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CEO program steering committee gives update

MACOMB — Progress is being made on the Creating Entrepreneurial Opportunities program, an initiative aimed at training high school students to become entrepreneurs. 

The CEO steering committee held an update on the initiative Thursday afternoon at the Spoon River College Outreach Center for about 30 interested community leaders.

The Bushnell, Macomb and West Prairie school districts will be participating in the program, which trains students in entrepreneurship through instruction, hands-on experience, and mentorship by business leaders.

Committee member Rachel Lenz led the presentation, and other members also contributed information and answered questions during discussion.
“We all very much believe in this program,” said Honey Zimmerman, a member of the steering committee. She added that communities that have done the CEO program are “already starting to see a change in their communities.“

Lenz said teaching entrepreneurship among youth could help minimize or reverse population decline by providing incentive and opportunity for young residents to remain in their respective communities as business owners. 

“This is geared toward rural communities,” she said. ”... It really opens (students’) eyes to their own communities. It gives them an appreciation for their own communities. We’re experiencing population loss. This could help stop that.“

She cited surveys taken of students both before and after the program. Before the program, only a few students – three of 24 – wanted to return to their communities. Afterwards, 20 of 24 said they wished to return. “A lot of communities see their towns as a dead end.. We know there’s a lot of potential.“
What makes the CEO program different from other business shadowing opportunities in the community is the high level of commitment students will be required to have, committee member Kim Pierce said. 

Students will be required to create their own business not only on paper, but also outside the classroom. Just as they would for a real workplace, students will also be expected to dress up in business attire every day and arrange their own transportation for training. 
In some cases, students will need to arrive early or opt not to be involved in certain extracurricular activities if there’s a scheduling conflict, just as they would in real life. “It’s all about choices,” Pierce said.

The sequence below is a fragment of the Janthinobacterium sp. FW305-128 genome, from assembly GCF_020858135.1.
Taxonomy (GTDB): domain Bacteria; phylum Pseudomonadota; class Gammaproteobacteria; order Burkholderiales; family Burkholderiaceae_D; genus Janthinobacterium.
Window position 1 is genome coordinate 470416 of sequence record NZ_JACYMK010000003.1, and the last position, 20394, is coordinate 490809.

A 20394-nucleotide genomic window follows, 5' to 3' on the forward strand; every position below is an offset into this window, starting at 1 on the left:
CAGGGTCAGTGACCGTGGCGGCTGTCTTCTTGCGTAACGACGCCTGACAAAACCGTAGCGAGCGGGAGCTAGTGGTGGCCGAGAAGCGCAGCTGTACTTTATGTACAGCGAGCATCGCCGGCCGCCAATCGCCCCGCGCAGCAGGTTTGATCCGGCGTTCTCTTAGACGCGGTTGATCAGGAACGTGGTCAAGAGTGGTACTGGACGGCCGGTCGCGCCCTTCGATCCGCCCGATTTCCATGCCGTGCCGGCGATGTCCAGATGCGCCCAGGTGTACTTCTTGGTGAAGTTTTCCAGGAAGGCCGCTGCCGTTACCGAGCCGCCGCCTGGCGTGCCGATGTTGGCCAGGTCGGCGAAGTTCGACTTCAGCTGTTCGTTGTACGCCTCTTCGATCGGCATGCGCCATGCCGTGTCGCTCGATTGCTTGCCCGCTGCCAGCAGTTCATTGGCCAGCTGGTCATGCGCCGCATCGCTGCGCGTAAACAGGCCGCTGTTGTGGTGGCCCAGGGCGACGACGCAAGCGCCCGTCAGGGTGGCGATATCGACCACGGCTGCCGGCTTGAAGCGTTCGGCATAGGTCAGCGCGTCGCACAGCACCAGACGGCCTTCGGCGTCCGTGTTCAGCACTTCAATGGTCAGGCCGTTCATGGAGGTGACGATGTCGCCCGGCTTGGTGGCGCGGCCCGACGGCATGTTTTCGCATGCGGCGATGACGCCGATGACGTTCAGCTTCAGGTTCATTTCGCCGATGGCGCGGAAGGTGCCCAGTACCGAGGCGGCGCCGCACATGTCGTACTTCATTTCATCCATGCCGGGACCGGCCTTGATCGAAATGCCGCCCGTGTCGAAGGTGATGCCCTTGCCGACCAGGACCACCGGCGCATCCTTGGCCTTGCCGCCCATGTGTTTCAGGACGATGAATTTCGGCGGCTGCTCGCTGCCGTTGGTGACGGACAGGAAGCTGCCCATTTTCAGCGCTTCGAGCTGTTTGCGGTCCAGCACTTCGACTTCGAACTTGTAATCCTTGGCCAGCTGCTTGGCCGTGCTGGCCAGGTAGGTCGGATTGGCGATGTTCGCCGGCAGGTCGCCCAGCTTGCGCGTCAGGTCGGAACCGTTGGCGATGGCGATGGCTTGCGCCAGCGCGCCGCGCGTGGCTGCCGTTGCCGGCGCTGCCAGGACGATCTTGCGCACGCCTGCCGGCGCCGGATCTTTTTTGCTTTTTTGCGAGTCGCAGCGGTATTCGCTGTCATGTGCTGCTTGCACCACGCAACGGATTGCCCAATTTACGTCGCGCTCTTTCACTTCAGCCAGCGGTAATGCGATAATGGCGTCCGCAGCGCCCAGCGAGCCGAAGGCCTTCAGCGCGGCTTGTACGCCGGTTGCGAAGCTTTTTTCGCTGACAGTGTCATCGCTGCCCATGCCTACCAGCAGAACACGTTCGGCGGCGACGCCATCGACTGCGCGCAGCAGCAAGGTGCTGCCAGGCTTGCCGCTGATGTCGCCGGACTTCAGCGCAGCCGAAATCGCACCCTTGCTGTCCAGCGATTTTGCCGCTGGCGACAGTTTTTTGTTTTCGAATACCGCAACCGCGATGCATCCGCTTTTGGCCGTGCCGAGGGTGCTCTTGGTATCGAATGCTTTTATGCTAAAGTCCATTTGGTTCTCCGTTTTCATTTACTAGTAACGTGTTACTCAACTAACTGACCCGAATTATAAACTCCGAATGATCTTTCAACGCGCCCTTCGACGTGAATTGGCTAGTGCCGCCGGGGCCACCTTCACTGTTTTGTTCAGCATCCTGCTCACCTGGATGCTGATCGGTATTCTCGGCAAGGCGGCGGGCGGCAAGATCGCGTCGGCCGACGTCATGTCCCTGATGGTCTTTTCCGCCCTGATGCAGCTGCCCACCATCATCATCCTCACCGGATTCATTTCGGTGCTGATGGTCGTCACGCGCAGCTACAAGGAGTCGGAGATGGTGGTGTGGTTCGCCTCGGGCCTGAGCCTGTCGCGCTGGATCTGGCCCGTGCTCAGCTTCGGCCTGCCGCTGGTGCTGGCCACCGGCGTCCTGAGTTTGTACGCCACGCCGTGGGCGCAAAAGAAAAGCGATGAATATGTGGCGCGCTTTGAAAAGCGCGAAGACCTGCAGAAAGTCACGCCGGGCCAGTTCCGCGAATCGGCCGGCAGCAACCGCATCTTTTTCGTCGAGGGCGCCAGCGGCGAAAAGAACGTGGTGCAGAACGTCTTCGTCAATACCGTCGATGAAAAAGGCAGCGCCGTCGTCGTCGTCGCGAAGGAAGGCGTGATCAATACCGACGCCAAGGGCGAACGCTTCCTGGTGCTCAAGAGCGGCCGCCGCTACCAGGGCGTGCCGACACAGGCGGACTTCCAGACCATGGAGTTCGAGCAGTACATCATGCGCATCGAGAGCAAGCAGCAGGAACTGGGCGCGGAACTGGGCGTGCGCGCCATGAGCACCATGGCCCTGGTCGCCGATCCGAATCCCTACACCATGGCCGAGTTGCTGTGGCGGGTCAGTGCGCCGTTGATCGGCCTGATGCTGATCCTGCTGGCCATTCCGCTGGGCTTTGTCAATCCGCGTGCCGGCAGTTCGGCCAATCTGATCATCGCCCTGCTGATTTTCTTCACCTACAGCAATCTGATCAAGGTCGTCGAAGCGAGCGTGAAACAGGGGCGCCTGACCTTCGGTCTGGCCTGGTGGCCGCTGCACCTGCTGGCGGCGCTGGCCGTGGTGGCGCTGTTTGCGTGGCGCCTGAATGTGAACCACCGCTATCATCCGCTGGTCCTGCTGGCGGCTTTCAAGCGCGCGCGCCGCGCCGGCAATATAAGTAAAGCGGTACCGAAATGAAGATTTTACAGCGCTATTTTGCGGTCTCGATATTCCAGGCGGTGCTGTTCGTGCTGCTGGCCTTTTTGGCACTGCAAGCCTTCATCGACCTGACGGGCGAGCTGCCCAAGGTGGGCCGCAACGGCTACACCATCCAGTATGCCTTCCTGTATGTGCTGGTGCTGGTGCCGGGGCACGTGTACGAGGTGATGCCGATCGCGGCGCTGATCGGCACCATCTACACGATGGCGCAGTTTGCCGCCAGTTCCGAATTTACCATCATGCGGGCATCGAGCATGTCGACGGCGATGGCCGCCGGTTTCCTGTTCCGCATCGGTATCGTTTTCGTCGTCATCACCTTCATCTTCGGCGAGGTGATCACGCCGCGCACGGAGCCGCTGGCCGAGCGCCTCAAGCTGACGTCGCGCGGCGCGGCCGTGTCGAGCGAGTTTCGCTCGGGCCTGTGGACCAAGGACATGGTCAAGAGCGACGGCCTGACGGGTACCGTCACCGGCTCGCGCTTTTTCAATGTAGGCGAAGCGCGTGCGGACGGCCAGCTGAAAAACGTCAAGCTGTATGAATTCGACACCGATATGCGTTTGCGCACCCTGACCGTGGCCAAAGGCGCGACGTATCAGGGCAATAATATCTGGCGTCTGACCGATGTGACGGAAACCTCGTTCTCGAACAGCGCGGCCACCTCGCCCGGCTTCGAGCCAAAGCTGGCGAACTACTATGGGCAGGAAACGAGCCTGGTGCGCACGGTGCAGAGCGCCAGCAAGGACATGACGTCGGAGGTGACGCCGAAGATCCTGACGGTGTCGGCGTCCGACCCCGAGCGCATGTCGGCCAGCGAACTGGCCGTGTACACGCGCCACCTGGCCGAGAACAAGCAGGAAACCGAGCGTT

Lenz said that students in the program reap the benefits of mentorship, gaining valuable skill sets, increased confidence and a network they can draw from as they build their businesses. They also have opportunities to draw from their own experiences and show their creative side.
She gave an example of a student whose idea ended up being patented: a coloring book that allowed two people to color while conversing face-to-face across a table. She said the student came up with the idea because she and her grandmother had enjoyed coloring together that way. “There’s a plethora of creativity these students bring to the table,” she said.

Committee member Todd Lester said he liked the program in part because it doesn’t necessarily cater to the top 10% of students. “These could be kids who weren’t necessarily college-bound,” he said.

Students who want to apply will go through a blind application process. According to the Harvard Business Review, a blind application or recruitment process helps to reduce or eliminate bias in the selection process.

The group has collected the initiation fee of $25,000 and is raising operating funds for three years. Lenz explained that fundraising in advance would help provide stability for the program and consistent quality for participating students. People or organizations wishing to donate can contribute up to $1,000 per year. Educational institutions are prohibited from donating. 

As of Thursday, the group had collected $74,750 toward the total goal of $165,000. The initiation fee will go to the Midland Institute for Entrepreneurship, the nonprofit organization which originated the program, to pay for the resources and training necessary to implement the program.
The steering committee is also looking for a facilitator to coach students on a part-time basis of about 20 hours a week. Ideally, this individual would have entrepreneurial and/or coaching experience. 

The committee is also seeking business leaders to help mentor students. “We all know our businesses are hit up for donations. People can be involved in other ways, and we want them too,” Lenz said.

The CEO program originated in 2008 with the Midland Institute for Entrepreneurship, an Effingham-based 501(c)3 nonprofit organization. Since then the program has grown to 40 classes spanning several Midwestern states including Illinois, Indiana, Minnesota, and others. The idea for the CEO program was first introduced to the McDonough County community in fall of 2016.

Reach Michelle Langhout by email at or find her on Facebook.

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